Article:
HB2 may cost North Carolina as much as $5 Billion

North Carolina GOP Governor Pat McCrory is a staunch defender of his state's anti-LGBT law. AP Photo, Gerry Broome, File.

By Rob Howard
Associate Editor

Since North Carolina’s infamous HB2 was passed in March, Republican legislative leaders as well as Gov. Pat McCrory have staunchly defended the law, which requires transgender people to use bathrooms that conform with their birth certificate, and forbids cities to pass human rights protections that go beyond state law. That part of the measure was directed at Charlotte, which passed an update to its protection ordinances to include a ban on discrimination against lesbian, gay, bisexual and transgender people.

And ever since the passage of HB2, businesses have protested it, lawsuits to overturn it have been filed, LGBT activists have protested. The law in particular strikes fear into transgender people in North Carolina. But it also causes businesses in other states to take note of what is happening in the state, and warn their lawmakers not to make the same mistake.

Chris Armstrong, director of special initiatives at North Carolina’s Small Business Majority, wrote an op-ed in the Charlotte Observer, in which he said, “North Carolina’s House Bill 2, an anti-LGBT law that revokes local nondiscrimination protections, is undoubtedly bad for the state’s LGBT community. But as the NBA’s decision to move the 2017 All-Star Game from Charlotte shows, it’s also proving to be bad for North Carolina’s economy – and particularly for the state’s nearly 800,000 small businesses.

“These businesses play a crucial role in creating local jobs and more vibrant communities around the state, but HB 2 is threatening their success by driving away customers and employees. Repealing the law is the right thing to do for North Carolina’s small businesses.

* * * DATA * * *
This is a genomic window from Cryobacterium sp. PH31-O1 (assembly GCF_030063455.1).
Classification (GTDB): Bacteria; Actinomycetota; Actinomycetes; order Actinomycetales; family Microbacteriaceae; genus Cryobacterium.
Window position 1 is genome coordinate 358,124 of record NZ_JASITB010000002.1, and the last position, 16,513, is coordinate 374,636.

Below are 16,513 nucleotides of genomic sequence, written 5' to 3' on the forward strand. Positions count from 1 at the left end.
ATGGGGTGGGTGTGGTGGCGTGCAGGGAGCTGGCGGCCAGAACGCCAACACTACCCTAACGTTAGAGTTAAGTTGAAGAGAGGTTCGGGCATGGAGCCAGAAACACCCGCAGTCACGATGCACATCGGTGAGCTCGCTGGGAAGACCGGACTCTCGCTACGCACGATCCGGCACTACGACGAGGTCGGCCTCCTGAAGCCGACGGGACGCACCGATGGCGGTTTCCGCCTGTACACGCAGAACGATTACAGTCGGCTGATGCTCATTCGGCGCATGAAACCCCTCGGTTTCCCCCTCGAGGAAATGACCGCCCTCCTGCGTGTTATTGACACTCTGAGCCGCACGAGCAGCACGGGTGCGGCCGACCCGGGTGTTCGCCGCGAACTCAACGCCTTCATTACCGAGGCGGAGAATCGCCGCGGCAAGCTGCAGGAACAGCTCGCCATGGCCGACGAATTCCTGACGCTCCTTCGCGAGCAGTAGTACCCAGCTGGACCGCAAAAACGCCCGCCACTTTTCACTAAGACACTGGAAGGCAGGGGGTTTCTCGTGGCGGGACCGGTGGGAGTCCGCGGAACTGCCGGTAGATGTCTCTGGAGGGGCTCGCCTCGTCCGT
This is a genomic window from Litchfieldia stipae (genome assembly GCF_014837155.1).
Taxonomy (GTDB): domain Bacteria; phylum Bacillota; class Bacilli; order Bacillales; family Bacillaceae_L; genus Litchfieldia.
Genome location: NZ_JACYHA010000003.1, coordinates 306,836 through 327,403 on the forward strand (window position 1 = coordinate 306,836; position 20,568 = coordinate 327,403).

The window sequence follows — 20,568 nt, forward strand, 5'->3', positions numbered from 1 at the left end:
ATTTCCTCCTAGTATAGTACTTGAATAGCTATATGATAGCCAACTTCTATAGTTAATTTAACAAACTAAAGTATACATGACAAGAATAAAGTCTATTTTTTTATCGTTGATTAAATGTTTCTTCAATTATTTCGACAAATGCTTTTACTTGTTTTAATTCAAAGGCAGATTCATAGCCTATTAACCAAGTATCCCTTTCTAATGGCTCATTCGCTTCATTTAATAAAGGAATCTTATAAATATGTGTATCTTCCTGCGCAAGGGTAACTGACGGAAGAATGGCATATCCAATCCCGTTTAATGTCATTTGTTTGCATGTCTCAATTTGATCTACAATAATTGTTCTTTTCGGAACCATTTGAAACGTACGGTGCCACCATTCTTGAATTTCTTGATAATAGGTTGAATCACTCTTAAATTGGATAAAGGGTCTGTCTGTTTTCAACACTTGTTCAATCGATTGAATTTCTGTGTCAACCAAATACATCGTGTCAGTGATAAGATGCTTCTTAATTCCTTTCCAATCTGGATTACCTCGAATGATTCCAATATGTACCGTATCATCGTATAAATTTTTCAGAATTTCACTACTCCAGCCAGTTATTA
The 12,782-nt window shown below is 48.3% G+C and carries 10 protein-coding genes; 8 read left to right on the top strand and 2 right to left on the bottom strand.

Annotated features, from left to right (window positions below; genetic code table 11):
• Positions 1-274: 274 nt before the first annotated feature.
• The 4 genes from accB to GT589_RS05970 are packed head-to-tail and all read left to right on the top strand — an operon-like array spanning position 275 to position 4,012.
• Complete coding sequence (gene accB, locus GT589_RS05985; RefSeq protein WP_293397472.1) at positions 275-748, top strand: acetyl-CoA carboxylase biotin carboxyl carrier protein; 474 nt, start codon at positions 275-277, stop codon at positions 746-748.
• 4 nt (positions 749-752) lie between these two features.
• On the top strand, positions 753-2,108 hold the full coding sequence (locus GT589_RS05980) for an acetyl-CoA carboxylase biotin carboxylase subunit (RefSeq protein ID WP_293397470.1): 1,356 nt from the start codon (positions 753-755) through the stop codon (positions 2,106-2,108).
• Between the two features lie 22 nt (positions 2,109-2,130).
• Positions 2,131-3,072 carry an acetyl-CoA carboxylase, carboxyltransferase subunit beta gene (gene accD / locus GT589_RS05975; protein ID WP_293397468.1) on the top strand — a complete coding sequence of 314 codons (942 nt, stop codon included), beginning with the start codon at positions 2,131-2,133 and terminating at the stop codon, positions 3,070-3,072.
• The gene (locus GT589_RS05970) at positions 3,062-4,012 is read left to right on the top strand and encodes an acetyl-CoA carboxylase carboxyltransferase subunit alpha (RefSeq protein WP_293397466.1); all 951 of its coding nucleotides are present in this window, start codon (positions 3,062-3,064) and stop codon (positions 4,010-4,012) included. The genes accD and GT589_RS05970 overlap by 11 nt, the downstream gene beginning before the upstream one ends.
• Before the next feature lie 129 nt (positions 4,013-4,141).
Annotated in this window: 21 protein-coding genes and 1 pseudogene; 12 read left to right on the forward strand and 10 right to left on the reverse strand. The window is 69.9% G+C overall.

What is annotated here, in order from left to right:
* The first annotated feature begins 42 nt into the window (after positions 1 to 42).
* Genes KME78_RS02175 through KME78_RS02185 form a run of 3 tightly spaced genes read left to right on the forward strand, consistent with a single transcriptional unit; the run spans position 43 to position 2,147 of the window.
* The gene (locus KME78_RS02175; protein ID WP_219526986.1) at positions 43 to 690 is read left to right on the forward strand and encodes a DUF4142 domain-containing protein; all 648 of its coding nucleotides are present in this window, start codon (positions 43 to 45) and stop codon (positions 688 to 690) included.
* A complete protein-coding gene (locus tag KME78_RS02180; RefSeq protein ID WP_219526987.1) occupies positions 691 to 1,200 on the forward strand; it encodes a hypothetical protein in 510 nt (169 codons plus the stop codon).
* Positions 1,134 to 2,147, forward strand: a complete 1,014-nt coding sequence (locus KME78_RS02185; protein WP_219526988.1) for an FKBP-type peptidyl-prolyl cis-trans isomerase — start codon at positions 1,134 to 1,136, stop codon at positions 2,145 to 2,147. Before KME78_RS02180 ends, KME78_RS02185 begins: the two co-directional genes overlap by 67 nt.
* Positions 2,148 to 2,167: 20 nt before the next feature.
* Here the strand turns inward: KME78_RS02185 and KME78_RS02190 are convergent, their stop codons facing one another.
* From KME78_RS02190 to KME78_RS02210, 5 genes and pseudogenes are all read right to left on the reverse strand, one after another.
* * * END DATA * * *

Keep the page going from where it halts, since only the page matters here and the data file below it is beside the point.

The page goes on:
“Since HB2 passed, the economic impact to North Carolina has been significant and swift as corporations and individual customers have taken a stand against the bill. For instance, PayPal canceled the creation of 400 jobs in the state almost immediately after the bill became law. Additionally, the City of Charlotte has lost an estimated $285 million in canceled events, with another $100 million in losses recently added following the NBA’s decision. In total, a report from UCLA estimates the law may cost the state up to $5 billion a year.”

Despite the NBA All-Star loss, New Jersey Governor Chris Christie condemned the NBA’s decision to move the game, calling it “grandstanding,” according to the Associated Press. “The Republican governor asked if the NBA is going to evaluate every law in every state or just a certain law.”

And businesses in other states are taking notice. In an article in the Houston Chronicle titled “North Carolina is reaping fallout to its anti-LGBT law. It's a warning for Texas,” the Chronicle looked back at the November defeat of the Houston Equal Rights Ordinance. The paper said, “Houstonians were warned back during the debate over repealing the equal rights ordinance that rejection could cost Houston future bids for high-profile events like the Super Bowl and the NCAA Final Four. Mayor Annise Parker voiced fears of a direct economic backlash, noting that killing an ordinance protecting minority rights could not only taint the reputation of the nation's most diverse city, but also do incalculable damage to Houston's efforts to draw major sports and entertainment attractions.”

HB2 is under assault in the courts as well, with cases pending in federal courts in North Carolina. A federal judge held a hearing Monday on a request from the ACLU to stay the controversial law, pending a court trial in November. The judge asked for more input from lawyers before making his decision.

Copyright 2016, The Gayly – August 5, 2016 @ 3:30 p.m.